The EU has identified an opportunity to present itself as a more paternalistic state, positioned to ambitiously unite regions whose distinctive political, ethnic and religious cultures stand in stark contrast with one another. I purposefully refer to the EU as a state here. Were a nation to leave a trading bloc like the ALADI (the Latin American Integration Association), it wouldn’t typically provoke such a furore. ‘Ah, well. That country’s loss’, would be a standard response. However, the European Union is treating Brexit like a case of succession. And this entails punitive actions beyond the scope of mere loss of membership. This points to continuity in the EU’s policy of sporadic and opportunistic expansion. But without a European army, the European Brexit negotiating team has instead drafted the provocative measures in its legalese.

The ‘East-German Clause’, which would see Northern Ireland seamlessly transition into the EU as the former German Democratic Republic did over 25 years ago, and Brussels’ offering Spain a veto right over the status of Gibraltatar are underhand actions which suggest opportunities for EU statecraft; further expansion.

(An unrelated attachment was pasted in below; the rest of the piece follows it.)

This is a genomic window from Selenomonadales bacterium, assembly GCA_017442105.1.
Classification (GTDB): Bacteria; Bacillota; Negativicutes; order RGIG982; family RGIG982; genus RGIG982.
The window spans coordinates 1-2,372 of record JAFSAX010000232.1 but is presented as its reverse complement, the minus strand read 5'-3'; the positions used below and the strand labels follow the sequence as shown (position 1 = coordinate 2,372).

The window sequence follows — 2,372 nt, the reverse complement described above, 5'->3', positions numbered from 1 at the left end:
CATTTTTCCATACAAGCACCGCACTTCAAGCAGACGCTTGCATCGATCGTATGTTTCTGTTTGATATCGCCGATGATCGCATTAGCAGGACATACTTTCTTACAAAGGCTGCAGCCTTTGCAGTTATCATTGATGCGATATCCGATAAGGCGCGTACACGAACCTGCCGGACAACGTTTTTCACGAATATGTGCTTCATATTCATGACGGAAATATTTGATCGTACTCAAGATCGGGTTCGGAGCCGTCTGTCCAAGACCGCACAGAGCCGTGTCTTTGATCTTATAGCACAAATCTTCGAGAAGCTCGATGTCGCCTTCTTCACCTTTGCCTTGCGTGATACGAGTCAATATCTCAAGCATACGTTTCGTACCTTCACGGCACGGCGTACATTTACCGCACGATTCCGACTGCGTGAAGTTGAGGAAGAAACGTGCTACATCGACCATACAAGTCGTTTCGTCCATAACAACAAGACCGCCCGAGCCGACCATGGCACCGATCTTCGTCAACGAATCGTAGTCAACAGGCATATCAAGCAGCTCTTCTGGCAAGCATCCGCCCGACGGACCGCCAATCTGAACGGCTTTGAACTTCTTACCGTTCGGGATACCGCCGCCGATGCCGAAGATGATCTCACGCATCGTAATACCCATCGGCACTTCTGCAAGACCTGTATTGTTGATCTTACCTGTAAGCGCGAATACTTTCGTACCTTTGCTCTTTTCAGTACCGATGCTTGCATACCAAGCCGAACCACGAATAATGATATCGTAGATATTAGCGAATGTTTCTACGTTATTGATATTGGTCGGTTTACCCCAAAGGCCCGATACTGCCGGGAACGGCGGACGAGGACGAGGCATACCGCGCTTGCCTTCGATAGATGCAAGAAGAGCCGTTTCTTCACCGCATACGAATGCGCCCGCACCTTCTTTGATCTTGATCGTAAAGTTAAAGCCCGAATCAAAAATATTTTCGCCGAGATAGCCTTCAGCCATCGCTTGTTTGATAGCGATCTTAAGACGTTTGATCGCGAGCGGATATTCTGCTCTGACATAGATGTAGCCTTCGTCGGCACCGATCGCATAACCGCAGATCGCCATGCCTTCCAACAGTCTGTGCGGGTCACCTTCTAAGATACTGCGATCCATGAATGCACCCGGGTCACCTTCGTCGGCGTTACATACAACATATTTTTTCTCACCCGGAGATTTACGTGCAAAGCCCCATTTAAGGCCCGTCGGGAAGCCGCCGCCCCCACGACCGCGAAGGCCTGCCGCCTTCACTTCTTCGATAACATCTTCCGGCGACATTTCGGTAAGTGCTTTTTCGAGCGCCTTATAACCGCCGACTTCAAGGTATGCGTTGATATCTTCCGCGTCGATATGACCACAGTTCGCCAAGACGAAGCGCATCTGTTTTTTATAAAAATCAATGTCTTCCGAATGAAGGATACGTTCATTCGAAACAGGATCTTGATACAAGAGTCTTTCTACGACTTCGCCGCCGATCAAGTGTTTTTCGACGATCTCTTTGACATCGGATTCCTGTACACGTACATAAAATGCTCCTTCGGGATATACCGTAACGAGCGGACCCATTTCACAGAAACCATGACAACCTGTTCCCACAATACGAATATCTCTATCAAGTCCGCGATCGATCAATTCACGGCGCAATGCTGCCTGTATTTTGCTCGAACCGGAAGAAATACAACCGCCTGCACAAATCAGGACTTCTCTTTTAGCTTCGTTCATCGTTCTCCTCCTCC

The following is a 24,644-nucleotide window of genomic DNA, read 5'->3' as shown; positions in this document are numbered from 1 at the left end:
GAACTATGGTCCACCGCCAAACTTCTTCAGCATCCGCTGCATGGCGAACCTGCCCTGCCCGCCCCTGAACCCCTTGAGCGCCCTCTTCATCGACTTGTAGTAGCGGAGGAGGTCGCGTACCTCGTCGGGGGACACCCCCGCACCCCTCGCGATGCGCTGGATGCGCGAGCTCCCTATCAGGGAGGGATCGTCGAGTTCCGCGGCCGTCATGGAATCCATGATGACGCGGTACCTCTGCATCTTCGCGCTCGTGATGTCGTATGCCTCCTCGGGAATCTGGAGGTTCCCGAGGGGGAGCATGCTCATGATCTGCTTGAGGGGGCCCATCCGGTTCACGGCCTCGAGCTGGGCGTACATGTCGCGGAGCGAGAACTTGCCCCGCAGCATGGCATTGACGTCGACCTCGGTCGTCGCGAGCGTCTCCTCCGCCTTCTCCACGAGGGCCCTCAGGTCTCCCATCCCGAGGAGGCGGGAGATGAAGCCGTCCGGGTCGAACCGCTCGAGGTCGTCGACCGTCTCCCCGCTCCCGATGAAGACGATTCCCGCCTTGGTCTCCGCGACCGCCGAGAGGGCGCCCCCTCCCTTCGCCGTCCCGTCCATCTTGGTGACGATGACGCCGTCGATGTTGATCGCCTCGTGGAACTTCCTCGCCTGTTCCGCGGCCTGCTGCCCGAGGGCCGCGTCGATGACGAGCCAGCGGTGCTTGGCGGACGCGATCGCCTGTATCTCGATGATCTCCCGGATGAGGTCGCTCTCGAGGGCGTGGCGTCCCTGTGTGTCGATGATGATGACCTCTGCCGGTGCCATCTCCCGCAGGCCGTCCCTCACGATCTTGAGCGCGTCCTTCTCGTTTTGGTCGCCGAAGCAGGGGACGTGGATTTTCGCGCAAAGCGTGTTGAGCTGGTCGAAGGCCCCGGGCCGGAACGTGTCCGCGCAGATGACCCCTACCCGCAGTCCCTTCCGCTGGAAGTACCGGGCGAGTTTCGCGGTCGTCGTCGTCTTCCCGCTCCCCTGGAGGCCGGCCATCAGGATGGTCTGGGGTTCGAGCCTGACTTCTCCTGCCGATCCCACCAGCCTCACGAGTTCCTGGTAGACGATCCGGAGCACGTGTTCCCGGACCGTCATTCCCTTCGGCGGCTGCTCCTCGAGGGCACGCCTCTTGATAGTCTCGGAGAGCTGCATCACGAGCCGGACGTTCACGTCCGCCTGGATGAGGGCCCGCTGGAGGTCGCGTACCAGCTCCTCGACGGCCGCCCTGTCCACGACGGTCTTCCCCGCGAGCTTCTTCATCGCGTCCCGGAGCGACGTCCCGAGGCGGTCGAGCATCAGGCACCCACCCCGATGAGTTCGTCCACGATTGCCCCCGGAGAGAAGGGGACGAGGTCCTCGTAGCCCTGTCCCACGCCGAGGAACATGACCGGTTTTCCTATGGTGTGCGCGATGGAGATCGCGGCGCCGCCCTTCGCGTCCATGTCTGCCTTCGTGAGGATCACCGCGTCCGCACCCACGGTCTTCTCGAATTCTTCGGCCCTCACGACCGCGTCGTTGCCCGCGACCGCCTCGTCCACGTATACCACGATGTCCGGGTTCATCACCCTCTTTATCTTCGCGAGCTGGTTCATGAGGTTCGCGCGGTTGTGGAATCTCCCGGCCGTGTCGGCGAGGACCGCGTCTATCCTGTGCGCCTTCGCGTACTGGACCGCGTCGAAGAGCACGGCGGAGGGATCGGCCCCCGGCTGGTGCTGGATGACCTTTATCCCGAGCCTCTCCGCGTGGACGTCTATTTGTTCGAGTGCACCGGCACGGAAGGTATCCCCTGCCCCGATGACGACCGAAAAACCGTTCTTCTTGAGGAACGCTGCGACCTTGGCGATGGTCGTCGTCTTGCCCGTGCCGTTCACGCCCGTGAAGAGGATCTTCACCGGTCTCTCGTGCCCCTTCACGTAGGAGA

On June 23rd the EU faced a turning point in its post-Maastricht method of governance. The eradication of euroscepticism thenceforth became the EU’s top priority, which meant kickstarting an ambiguous campaign to raise popular support. Further integration was dismissed, for as an argument it could not counter the pressure from eurosceptic voices in central and southern Europe, and was often pointed to as the source of the UK’s opposition to the Union. Since then, the EU has had to make statements of strength in its period of crisis.

European leaders have come out committed to the ‘project’. Francçois Hollande maintains that Britain must be punished for its decision to exit, with Juncker also wanting to make an example out of Britain for any member states dabbling with euroscepticism. Brexit has even become a point-scoring game in the French presidential election, where frontrunner Emmanuel Macron alluded to the renegotiation of Le Touquet border treaty which sees British and French borders extend to Calais and Dover, respectively. Again, this is an affront to what Britain has taken for granted as an extended border on the cliff-face of the continent.